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Bombs: a one-size-fits-all response

The bombs are dropping. The period of restraint has ended. Patriotism and militarism now become blended and blurred. The moment calls us to step back, to seek a broader perspective.

As we listened to all sorts of justifications for battle, we also heard the voice last week of Anglican Bishop Peter Forster, a “fraternal delegate” at the synod in Rome, who, during a prayer service in observance of the Sept. 11 attacks, remarked: “As we watch the most powerful nations on earth drop very sophisticated bombs on just about the least sophisticated nation on earth, however justified it might be, we again ask: Is this real? Will it indeed put an end to terrorism or will it just encourage more of it?”

“If the 20th century taught us anything,” he continued, “it is that if God is to be found, God will be found in the midst of suffering and poverty, just as he once suffered for us on the cross. God is in New York and Washington and Philadelphia. He is also in Afghanistan. He is with a wealthy and sophisticated Western society that has lost touch with reality in all sorts of ways. He is also, especially, with those who suffer from a lack of resources, with those thousands who have actually died in obscurity and poverty since the 11th of September.”

More than ever we need wisdom. Wise words get lost under the bombs, just as do lives, too often innocent lives.

Bombing is what we seem to do better than any other nation. And so it becomes the one-size-fits-all answer to serious foreign policy matters.

After weeks of discussion across the nation, much of it sorting through the morality of “just response,” U.S. and British armaments are raining down on Afghanistan. The world, including, from its perspective, a humiliated and exploited Arab world, watches in anger. The extremists who perpetrated the World Trade Center atrocities are getting what they wanted: further world images of an oppressive super-large and super-rich giant acting in rage against a nation in which the average person earns 76 cents a day.

Morality gets even shorter shrift now. Our nation’s most visible bishops expressed few reservations with the path the military planners are on.

Bishop Joseph A. Fiorenza, president of the U.S. conference of Catholic Bishops, expressed regret for the action, but praised President Bush for carrying out “a wise, just and effective response.”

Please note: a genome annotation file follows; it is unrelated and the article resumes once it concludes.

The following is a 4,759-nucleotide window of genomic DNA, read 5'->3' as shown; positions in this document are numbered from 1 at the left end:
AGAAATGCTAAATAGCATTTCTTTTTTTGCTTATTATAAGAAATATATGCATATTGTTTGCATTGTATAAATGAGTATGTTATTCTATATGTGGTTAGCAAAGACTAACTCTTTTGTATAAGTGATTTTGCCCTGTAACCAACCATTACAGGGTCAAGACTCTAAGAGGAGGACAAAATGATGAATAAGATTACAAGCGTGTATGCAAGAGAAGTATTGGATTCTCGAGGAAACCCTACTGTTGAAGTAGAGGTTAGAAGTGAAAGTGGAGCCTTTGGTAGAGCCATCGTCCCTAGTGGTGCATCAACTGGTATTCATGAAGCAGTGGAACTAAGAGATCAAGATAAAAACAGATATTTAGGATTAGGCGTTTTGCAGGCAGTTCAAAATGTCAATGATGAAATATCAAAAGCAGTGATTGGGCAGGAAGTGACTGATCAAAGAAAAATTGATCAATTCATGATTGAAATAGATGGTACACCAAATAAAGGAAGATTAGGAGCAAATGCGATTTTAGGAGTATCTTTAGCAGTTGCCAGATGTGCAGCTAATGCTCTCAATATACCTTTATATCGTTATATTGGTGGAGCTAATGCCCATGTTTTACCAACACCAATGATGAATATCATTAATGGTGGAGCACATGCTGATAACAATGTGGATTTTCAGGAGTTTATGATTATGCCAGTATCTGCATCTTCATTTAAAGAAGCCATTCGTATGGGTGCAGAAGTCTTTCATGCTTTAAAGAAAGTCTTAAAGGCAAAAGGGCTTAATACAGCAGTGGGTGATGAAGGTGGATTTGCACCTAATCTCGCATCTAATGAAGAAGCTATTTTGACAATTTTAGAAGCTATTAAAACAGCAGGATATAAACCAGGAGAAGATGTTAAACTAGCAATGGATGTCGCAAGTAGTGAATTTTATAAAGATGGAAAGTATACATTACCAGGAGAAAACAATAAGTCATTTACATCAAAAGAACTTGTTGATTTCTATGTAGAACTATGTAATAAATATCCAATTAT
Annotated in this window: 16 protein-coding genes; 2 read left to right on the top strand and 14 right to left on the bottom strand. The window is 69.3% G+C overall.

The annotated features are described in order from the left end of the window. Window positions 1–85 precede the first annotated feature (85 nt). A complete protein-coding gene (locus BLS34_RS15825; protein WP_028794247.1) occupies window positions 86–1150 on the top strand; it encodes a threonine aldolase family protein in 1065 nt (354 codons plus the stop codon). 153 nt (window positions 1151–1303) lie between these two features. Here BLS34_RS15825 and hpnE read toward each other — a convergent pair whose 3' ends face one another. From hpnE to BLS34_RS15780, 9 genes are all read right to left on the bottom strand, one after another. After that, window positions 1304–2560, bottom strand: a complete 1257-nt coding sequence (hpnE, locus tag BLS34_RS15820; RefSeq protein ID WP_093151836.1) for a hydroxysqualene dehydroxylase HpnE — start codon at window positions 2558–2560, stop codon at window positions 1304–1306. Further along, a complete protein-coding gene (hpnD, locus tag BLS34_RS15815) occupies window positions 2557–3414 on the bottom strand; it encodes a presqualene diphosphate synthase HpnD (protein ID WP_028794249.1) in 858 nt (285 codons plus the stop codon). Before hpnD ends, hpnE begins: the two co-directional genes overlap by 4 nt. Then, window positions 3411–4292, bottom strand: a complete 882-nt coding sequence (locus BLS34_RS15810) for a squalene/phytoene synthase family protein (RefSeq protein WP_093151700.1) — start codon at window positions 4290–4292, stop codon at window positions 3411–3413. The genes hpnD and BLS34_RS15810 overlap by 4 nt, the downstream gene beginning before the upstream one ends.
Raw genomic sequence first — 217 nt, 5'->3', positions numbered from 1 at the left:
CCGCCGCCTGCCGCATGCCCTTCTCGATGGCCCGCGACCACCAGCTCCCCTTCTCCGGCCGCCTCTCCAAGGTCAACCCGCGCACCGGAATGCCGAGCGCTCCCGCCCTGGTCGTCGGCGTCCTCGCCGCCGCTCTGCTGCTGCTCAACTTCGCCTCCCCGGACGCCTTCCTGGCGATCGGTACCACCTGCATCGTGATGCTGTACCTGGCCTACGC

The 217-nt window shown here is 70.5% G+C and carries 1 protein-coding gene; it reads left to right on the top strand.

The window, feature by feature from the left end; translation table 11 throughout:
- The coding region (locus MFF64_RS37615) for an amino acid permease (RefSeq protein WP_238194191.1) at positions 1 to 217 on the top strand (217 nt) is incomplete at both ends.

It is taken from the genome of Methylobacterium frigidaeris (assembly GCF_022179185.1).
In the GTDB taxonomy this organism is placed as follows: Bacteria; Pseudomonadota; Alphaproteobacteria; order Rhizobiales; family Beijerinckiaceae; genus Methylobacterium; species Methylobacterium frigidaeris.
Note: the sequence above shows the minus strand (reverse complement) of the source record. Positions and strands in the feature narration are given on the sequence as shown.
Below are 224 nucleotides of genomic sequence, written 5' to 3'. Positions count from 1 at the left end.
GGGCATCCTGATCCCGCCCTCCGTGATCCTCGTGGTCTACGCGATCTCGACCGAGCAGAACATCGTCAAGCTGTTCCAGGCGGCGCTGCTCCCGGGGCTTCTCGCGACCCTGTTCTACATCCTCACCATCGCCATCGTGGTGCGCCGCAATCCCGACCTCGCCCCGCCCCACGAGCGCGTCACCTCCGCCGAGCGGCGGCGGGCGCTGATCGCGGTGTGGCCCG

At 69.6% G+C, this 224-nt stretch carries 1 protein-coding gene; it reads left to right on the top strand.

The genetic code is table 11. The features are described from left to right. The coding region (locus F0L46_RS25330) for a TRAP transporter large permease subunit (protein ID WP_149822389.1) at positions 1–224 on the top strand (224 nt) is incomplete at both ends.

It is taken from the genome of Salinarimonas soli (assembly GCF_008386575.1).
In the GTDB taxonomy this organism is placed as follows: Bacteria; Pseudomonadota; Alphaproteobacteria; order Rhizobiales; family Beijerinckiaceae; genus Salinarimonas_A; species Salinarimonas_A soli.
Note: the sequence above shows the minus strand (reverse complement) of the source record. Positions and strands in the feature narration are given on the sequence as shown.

“I continue to support your efforts to insure that military action, while always regrettable, will be designed and undertaken to avoid civilian casualties. As we seek to defend innocent people, measures to avoid jeopardizing the lives of other innocent people are both necessary and important.”

Chicago Cardinal Francis George seemingly offered full support. “This is a just war,” he declared.

Detroit Cardinal Adam Maida saw the U.S. bombing as “a military necessity.”

New York Cardinal Edward M. Egan came to the same conclusion.

Philadelphia Cardinal Anthony J. Bevilacqua said he is convinced “that those who are making momentous military decisions in this war against international terrorists are seekers of justice and peace, not of vengeance.” He is so certain of the moral correctness of the U.S. cause that he added this ultimate assurance: “God is with us as we, with other allied nations, seek to defend the common good of our nation as well as the international common good and peace throughout the world.”

There is much that is troubling about the “God is with us” banner in wartime. Warriors always claim God as they enter conflict. What kind of God would do anything but weep?

Nations not only lose wisdom in war. They lose nuance as well. Dissenting voices become unpopular and marginalized, yet are needed more than ever.

The reaction of Asian Christians to the American bombing was not enthusiastic. The heads of the Coptic church and the Egyptian Catholic church condemned the bombings as arrogant, wrong and against international law. The terrorist attacks in the United States should be “a wake-up call” and “not a call to battle,” said church groups in New Delhi.

By dropping the bombs as we have, a police action is elevated to an all-out military assault. In perception and fact, a limited “surgical” solution has been broadened to a level at which clear intent is lost and moral discrimination is out the window. Osama bin Laden is elevated from a hateful terrorist, a criminal mastermind overseeing a network of vicious fanatics, to a one-man superpower.

Forster’s words are important, then, because they call us to imagine the situation in a different way. In an urging that requires a leap of faith, he asks us to consider that the common good does not end at the borders of powerful Western nations.

National Catholic Reporter, October 19, 2001